A normal argument often heard is that if a person has been arrested for committing a crime, where is the need to defend him or her? Is there really a case for proving that person not guilty of the offense committed when a significant portion of the evidence suggests that that person has committed the crime? A defense lawyer ‘s role in this context is often suspect. He or she becomes a person who appears to protect the accused, or even attempt to set him or her free by producing evidence that contradicts what the prosecution has brought before a court of law. View us on top lawyers for criminals.
It is important to note, though, that a defense counsel plays a very important role in the justice system because otherwise any convicted defendant will be automatically sentenced to jail or death without having a reasonable chance of trial, that being any person’s constitutional right, whether criminal or not. The lack of a defense lawyer would also lead to unchecked authority being granted to the courts and police, as anyone could be found to be a suspect and convicted without a jury.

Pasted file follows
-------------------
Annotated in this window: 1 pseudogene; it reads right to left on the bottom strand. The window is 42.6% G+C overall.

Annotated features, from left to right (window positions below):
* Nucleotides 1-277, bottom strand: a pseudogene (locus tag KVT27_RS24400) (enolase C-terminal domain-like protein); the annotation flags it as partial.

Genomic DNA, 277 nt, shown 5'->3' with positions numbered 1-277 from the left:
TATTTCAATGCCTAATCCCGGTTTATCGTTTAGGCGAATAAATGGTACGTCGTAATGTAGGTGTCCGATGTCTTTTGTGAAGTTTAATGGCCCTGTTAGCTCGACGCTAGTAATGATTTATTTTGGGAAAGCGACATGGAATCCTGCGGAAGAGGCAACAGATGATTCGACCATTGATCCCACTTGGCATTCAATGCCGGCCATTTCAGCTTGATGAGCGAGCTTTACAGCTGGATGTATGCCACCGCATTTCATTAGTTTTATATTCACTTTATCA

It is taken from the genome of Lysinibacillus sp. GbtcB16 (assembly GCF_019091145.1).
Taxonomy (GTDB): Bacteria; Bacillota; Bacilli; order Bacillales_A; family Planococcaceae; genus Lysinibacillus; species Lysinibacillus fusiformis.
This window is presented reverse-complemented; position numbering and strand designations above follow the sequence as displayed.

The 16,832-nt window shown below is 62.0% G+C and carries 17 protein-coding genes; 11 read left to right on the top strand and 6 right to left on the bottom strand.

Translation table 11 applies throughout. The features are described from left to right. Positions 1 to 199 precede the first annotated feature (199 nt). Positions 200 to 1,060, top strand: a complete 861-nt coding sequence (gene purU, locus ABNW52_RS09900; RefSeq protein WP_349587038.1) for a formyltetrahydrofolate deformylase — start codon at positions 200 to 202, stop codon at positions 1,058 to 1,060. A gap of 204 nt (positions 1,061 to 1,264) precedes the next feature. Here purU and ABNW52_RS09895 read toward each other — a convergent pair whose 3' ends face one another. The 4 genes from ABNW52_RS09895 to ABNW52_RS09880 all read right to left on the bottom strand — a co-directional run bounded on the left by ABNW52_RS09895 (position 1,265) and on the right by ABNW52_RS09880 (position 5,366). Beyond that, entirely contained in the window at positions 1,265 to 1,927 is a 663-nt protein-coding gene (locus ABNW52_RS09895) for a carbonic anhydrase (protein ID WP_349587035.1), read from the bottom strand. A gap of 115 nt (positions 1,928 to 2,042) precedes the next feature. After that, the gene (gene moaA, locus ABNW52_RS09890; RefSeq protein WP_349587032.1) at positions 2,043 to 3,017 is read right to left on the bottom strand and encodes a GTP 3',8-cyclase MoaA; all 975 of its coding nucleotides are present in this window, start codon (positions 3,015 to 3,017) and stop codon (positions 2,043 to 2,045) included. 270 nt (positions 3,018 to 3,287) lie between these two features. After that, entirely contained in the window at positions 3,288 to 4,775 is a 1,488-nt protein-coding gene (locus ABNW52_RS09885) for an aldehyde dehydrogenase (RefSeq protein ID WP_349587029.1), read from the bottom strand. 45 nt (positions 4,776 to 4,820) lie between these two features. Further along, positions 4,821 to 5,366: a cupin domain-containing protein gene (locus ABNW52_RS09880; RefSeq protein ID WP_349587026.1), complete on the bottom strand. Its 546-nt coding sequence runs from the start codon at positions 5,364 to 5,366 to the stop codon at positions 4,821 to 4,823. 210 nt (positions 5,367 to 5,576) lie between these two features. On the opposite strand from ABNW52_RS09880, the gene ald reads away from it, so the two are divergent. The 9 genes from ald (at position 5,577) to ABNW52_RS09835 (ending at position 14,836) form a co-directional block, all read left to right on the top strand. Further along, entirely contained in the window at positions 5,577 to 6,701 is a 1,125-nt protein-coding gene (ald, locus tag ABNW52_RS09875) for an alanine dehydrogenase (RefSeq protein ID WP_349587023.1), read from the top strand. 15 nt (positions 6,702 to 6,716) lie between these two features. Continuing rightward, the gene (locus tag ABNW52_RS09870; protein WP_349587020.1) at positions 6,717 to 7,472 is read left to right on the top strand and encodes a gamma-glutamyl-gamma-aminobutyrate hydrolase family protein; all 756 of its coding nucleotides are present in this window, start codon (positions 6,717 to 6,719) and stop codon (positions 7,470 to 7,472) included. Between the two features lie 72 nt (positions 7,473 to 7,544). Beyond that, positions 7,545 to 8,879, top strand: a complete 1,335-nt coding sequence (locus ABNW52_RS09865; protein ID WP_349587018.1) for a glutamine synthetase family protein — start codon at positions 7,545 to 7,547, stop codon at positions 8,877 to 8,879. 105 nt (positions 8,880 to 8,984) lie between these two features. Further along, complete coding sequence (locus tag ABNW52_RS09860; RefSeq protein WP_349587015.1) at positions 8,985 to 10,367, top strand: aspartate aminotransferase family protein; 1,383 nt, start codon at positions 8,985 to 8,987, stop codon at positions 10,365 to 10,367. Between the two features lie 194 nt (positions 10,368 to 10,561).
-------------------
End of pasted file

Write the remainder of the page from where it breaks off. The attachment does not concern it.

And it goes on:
What is a criminal defense attorney ‘s role, then? He or she must recruit prosecutors to test the facts of the case to determine whether the accused is actually guilty of the crime. Having committed the crime, he will devise sentencing plans tailored to the particular needs of a victim, frequently helping offenders escape further encounters with the criminal justice system. Perhaps above all, he is the only one who can give the victim a clear and impartial view on the situation and what is likely to happen if the case goes to court.
This information is absolutely vital for the defendants trying to decide whether to accept the offer of a plea bargain from a prosecutor. This is important because there are many hidden implementations of pleading guilty that a self-represented defendant may never think of. It is the responsibility of a defense lawyer to defend a legal system which guarantees the presumption of innocence and the right of every citizen to equal protection under the law. So what Thomas Jefferson said more than 200 years ago now also applies today-that jury trial is the anchor of all our freedoms.